Wed, 14 Oct 2020

The A group met at the Keswick Leisure Centre at 9.0am and walked up the Cumbria Way path round Latrigg.  After crossing Whit Beck the group took a track leading up Lonscale Fell to a fence line and then up a dry stream bed towards the 715m cairn, although the stones were wet and slippery.  From the viewing cairn, the group followed the fence line to Jenkin Hill and by-passed Little Man to reach Skiddaw in thick cloud.  The group thought that the proposed descent down the steep slate track to Carl Side was far too unpleasant and decided to descend via Sale How to Skiddaw House.  They returned to Keswick along the Cumbria Way – 22km in 6½ hours.

On a glorious Autumn morning the B group left Grasmere and walked past Allan Bank.  When they reached the open fellside they followed the path towards Lang How.  It was then a short walk to the summit of Silver How.  After a short stop to admire the panorama the group continued down to Spedding Crag and Dow Bank looking over Elterwater and Langdale.  The route then continued to Red Bank and on to Loughrigg Terrace.  After crossing the A591 at White Moss they walked steeply up hill to the coffin route which took the walkers back to Grasmere.

Sun, 18 Oct 2020

The C group walked through Fitz park and over the bridge into Keswick.  The walk continued down the rugby club road, and towards the isthmus.  The trees were in their Autumn colours, and there were lots of fallen acorns.  A stop was taken beside a flat calm Derwentwater, with only ducks disturbing the tranquility.
The walk then went towards the boat landings, and back through Hope Park to the cars.

Sun, 1 Nov 2020

The B group set off from Seatoller intent on climbing Castle Crag. The Group headed west out of the village and climbed up to the path linking Honister and Grange under the Scawdel fells.  After a short break at Tongue Gill, impressively in full spate, the Group arrived at the foot of Castle Crag with heavy rain falling and the wind strengthening.  Leaving the climb for another day was the decision and the Bs pushed on down the rough path to the River Derwent then turning back along the Cumbria way.  Lunch was taken in Millican Dalton’s cave before continuing via Rosthwaite and Peat Howe.  A scramble over the wet rocks by the fast-flowing Derwent was the last obstacle.

Wed, 4 Nov 2020

It was ironic that the first good-weather Club walk day for some weeks was also the last before the November lockdown.  The A group made the most of the excellent day, albeit soggy underfoot, with a route from Grasmere to Calf Crag via the Green Burn valley and then up to Greenup Edge, High Raise and Sergeant Crag which provided a wonderful lunchtime location.  High views of Stickle Tarn and Codale Tarn enhanced the boggy route to Blea Rigg after which the group descended to Easedale Tarn for the long walk back to Grasmere.  A failed attempt of the mud to swallow the boot of one member did nothing to dim the exhilaration of being high – and dry! – on the fells.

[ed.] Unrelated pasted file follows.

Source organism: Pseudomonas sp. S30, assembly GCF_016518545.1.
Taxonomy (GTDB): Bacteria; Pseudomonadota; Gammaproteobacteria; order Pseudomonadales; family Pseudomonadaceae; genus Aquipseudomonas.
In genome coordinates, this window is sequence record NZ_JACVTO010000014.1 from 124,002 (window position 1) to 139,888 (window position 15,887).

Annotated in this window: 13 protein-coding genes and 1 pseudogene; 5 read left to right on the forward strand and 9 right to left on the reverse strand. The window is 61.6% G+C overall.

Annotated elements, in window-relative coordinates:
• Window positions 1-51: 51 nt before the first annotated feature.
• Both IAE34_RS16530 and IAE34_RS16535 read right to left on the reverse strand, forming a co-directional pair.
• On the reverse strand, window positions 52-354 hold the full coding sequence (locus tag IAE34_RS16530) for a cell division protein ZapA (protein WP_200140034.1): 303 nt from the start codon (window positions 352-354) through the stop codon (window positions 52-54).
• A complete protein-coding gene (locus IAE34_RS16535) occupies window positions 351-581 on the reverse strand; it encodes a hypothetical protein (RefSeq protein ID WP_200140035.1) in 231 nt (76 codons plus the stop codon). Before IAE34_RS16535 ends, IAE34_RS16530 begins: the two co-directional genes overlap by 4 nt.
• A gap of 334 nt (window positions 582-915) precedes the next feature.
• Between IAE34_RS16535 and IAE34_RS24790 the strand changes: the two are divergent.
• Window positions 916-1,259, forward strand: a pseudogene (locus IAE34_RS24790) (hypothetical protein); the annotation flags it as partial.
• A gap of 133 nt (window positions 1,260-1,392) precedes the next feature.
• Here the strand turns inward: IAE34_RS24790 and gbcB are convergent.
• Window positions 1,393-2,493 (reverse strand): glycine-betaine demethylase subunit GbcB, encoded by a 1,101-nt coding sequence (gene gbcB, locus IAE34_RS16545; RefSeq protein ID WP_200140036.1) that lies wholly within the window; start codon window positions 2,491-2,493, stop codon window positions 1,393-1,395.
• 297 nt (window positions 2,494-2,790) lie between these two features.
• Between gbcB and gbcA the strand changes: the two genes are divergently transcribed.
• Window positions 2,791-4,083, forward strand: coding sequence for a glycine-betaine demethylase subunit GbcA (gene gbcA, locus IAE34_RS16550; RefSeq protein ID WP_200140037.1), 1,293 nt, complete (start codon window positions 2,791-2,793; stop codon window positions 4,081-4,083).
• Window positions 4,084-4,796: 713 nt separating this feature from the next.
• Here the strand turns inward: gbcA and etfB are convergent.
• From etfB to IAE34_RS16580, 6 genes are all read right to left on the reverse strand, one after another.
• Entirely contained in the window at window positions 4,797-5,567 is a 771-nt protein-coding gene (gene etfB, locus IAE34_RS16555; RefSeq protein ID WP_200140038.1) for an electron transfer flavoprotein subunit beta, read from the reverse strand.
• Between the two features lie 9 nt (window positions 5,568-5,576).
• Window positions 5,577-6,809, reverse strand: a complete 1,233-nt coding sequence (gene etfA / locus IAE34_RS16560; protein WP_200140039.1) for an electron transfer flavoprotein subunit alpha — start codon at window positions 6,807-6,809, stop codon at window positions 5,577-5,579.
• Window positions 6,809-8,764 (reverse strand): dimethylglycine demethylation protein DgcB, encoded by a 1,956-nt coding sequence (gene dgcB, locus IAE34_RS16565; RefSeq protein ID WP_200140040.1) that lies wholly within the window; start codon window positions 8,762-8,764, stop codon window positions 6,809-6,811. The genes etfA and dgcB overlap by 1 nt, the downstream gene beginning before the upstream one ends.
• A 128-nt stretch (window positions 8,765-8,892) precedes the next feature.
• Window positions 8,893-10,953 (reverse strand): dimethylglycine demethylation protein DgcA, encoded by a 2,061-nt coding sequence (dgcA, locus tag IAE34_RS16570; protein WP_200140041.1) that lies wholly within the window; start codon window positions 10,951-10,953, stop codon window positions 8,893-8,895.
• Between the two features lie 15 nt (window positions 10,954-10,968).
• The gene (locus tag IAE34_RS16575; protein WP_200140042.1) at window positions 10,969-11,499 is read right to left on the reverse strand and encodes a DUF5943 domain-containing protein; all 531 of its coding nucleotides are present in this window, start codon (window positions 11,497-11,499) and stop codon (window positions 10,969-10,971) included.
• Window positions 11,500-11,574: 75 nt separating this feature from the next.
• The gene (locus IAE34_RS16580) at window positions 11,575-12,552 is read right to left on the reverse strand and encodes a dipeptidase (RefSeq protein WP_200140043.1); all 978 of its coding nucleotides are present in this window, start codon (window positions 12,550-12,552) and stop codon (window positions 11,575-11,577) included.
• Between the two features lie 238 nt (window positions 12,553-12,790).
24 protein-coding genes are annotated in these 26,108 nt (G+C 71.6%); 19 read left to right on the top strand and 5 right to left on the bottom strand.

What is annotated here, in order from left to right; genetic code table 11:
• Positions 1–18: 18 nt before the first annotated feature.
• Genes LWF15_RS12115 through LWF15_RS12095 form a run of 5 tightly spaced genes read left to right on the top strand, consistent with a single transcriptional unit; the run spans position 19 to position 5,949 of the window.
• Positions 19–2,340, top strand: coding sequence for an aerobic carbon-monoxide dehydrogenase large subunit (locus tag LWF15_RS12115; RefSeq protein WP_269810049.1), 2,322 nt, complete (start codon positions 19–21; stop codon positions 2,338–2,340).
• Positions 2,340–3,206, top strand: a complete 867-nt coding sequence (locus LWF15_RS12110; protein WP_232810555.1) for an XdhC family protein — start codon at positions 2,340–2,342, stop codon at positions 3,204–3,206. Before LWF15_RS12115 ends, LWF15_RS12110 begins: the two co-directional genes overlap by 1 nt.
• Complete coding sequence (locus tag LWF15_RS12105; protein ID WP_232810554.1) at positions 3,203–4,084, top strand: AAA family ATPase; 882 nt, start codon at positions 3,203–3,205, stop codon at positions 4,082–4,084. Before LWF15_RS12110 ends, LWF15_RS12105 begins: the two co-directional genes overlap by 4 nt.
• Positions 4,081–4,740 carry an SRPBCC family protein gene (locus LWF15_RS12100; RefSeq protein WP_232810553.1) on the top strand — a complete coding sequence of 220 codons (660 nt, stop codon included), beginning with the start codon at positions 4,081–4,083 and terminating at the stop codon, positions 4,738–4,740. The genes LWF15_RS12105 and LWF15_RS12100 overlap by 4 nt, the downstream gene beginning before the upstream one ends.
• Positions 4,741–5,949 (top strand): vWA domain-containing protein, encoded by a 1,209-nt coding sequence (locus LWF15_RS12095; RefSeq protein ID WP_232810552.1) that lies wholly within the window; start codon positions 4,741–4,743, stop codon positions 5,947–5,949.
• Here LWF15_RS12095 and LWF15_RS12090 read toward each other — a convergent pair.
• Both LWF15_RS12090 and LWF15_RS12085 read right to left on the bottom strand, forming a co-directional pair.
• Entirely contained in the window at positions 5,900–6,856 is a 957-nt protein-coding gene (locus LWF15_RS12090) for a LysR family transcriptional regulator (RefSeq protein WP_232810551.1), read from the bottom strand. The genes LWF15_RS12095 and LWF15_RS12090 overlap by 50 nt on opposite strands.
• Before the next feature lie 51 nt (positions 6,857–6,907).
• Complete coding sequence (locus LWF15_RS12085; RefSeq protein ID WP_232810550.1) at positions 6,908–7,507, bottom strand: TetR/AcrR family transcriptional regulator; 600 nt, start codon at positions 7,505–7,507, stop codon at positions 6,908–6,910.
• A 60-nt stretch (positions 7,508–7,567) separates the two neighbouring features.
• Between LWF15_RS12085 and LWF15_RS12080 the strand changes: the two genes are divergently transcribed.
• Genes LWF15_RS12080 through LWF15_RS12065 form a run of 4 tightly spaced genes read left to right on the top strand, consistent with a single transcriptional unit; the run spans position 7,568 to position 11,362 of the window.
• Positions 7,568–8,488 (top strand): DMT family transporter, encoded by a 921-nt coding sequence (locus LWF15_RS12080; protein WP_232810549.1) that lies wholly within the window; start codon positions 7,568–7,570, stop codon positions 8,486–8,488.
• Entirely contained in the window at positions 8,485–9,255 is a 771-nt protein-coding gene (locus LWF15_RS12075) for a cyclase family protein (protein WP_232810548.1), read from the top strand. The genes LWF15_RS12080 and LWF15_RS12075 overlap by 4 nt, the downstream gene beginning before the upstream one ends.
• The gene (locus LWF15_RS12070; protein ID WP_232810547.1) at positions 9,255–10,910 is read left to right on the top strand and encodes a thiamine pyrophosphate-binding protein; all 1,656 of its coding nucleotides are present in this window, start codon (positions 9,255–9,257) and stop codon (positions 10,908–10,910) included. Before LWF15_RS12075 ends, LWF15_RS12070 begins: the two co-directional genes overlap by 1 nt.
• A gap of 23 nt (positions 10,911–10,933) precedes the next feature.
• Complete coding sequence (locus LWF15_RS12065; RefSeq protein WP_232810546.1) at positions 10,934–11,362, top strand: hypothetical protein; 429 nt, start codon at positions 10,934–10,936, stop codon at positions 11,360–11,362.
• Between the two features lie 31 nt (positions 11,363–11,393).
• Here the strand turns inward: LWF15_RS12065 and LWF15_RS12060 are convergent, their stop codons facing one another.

Two groups of B walkers left Stainton village in sunshine.  Up the hill and along an “archway” of golden leaves they continued through the woodland to be greeted by a wonderful view of Ullswater and the many distant fells.  They crossed fields to Dacre, then southwards through Greaves and Hesket Farm to Sparket Mill.  Continuing through wet and muddy fields they passed through Hutton and Hutton John, pausing to look at St Mary’s Well and a limestone pillar named The Bogden Hagg!  They returned via Dacre and Dalemain, then through the woods to Stainton.

Sun, 6 Dec 2020

The A group of 12 started from Waterend at Loweswater and headed into Holme Wood and up to the Holme Force before taking the corpse road terrace path west and then climbing up to Burnbank Fell for the mist.  The group slodged up to Blake Fell where the mist, defying earlier forecasts, lifted to reveal an atmospheric mountain cloudscape and sun.  After reaching Gavel Fell the group dropped down to High Nook and walked back along the south side of Loweswater to the start.  Great.

After a cold frosty start the B group followed the path contouring the N.W. side of Sale Fell to Brunston Bridge.  Wythop Beck was then crossed and on to the coach road around Ling Fell.  Eventually there was a gentle ascent from the N.W.  The summit provided extensive views of Criffel and the Cumbrian coast, also the Lord’s Seat ridge.  After a grassy descent Brunston Bridge was crossed again and the path continued through Chapel Wood – a beautiful quiet wooded valley with interesting farmland.  Eventually a wide high level forest track was reached with extensive views of Bassenthwaite, snow-covered Skiddaw, and beyond.  Routenbeck was crossed to reach the Sale Fell path leading back to the cars; one member ascended Sale Fell.

Wed, 30 Dec 2020

It was a perfect winter scene as the A group began their ascent up snow-covered Grisedale Pike while behind them an inversion had formed across the valley below Skiddaw.  Underfoot, the shallow layer of frozen snow allowed the group to make steady progress down to Coledale Hause and then up to Crag Hill where the panorama from the summit plateau was awesome.  Although care had to be taken on the rocky path to Sail, the group made good time so they continued along the ridge to Causey Pike whereupon they retraced their steps for a short distance before heading down a gentle path and returning to Braithwaite.  (Distance 17.01 km; total ascent 1,219 m.)